Takata airbag recall: how to check if you're affected with 1.7 million UK cars still at risk
Data reveals half of affected cars are still to have repair work carried out
Almost two million cars across the UK could still have potentially deadly airbags fitted to them despite a mass recall, according to new data.
The faulty Takata airbags have been recalled as they can fire shards of metal into the faces of passengers with potentially deadly results. At least 24 deaths around the world have been attributed to the air bags.
Despite a global recall of vehicles fitted with the Takata airbags, research by Auto Express has found that almost half of affected cars in the UK have not had them replaced.
Analysing data from the DVSA, it found that more than 1.7 million cars in the UK still have an outstanding safety recall to have the airbags replaced, 11 years after the first recall was issued by Honda.
What is the fault?
According to Takata, the chemicals in the airbags' explosive charge can degrade and become more volatile over time, especially in hot and humid conditions. If this happens, the metal charge can disintegrate on detonation, sending shards of sharp metal flying at drivers and passengers.
The DVSA says that due to the UK’s weather conditions it is considered a low-risk area but it has asked all manufacturers to produce a plan to recall all affected models and replace the part.
What cars are affected?
Multiple models from 20 major manufacturers, including Ford, Toyota, BMW, Volkswagen, Honda, Jaguar Land Rover, Mazda and Nissan, were unwittingly fitted with the defective airbags, with an estimated 60m cars worldwide affected. Most affected models were built between 2000 and 2015.
How do I check if my car is affected?
Although manufacturers have issued recalls of affected cars, the Auto Express data shows that half have not yet had the work carried out - meaning one in 20 cars on the roads could still have the deadly component fitted.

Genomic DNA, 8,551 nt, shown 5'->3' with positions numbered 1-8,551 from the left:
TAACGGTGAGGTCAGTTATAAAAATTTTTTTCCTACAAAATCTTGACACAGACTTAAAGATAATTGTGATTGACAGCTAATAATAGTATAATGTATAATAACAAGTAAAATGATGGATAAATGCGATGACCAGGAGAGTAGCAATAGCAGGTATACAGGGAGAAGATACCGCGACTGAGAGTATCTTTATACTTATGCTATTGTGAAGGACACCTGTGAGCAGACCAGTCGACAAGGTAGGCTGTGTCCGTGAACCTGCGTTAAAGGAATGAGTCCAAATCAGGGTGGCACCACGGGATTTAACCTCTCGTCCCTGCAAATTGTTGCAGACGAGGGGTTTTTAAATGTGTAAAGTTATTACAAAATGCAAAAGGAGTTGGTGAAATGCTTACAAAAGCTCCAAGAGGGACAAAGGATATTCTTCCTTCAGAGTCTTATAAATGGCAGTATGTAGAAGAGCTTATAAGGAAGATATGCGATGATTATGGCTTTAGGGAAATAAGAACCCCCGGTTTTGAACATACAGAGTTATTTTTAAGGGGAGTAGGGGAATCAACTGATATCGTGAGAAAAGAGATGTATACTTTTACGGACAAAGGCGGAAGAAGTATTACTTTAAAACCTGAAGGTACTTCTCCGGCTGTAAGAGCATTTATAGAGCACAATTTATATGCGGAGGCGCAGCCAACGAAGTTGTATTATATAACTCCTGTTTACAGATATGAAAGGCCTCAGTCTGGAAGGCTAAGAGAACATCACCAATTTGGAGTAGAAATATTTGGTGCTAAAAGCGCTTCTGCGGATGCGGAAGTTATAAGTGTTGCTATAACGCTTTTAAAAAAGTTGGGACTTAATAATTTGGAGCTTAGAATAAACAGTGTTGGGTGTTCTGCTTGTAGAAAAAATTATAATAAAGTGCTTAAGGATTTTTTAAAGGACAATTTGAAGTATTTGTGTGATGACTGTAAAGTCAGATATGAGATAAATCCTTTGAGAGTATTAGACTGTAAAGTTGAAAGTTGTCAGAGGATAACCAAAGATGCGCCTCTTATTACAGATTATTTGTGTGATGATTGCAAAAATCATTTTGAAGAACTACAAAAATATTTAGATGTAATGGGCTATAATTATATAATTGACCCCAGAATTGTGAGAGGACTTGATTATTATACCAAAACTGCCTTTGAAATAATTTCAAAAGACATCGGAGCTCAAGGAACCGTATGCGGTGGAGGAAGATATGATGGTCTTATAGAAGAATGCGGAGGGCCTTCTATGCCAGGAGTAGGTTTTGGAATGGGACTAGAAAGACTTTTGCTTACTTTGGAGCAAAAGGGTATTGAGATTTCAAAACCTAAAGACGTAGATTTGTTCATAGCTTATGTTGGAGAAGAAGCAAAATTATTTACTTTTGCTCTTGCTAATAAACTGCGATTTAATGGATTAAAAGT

If you haven’t received a recall notice from your car maker there are a few methods to check your car’s status.
You can use the DVSA’s online recall checker and enter your car’s registration number. However, delays in updating data means that there’s a chance not all affected cars will appear in the database.
You can also use the Motor Ombudsman’s recall checker and several manufacturers have their own online facility where owners can check if their car is affected. For these you may require the car’s registration number or possibly the VIN, which can be found on the car, usually in the engine bay or at the base of the windscreen.
If you’ve bought a second-hand car and are concerned whether the work has been done you should follow the above steps. It’s against the law for used car dealers to sell a vehicle with an outstanding safety recall but the sheer number of vehicles yet to be fixed means it’s likely many have made it into the second-hand market.
If your car does have an outstanding recall you can arrange for the work to be carried out free of charge at any of your brand’s dealerships. You’ll need to make an appointment and supply problems for replacement parts mean there may be a delay before the work can be carried out.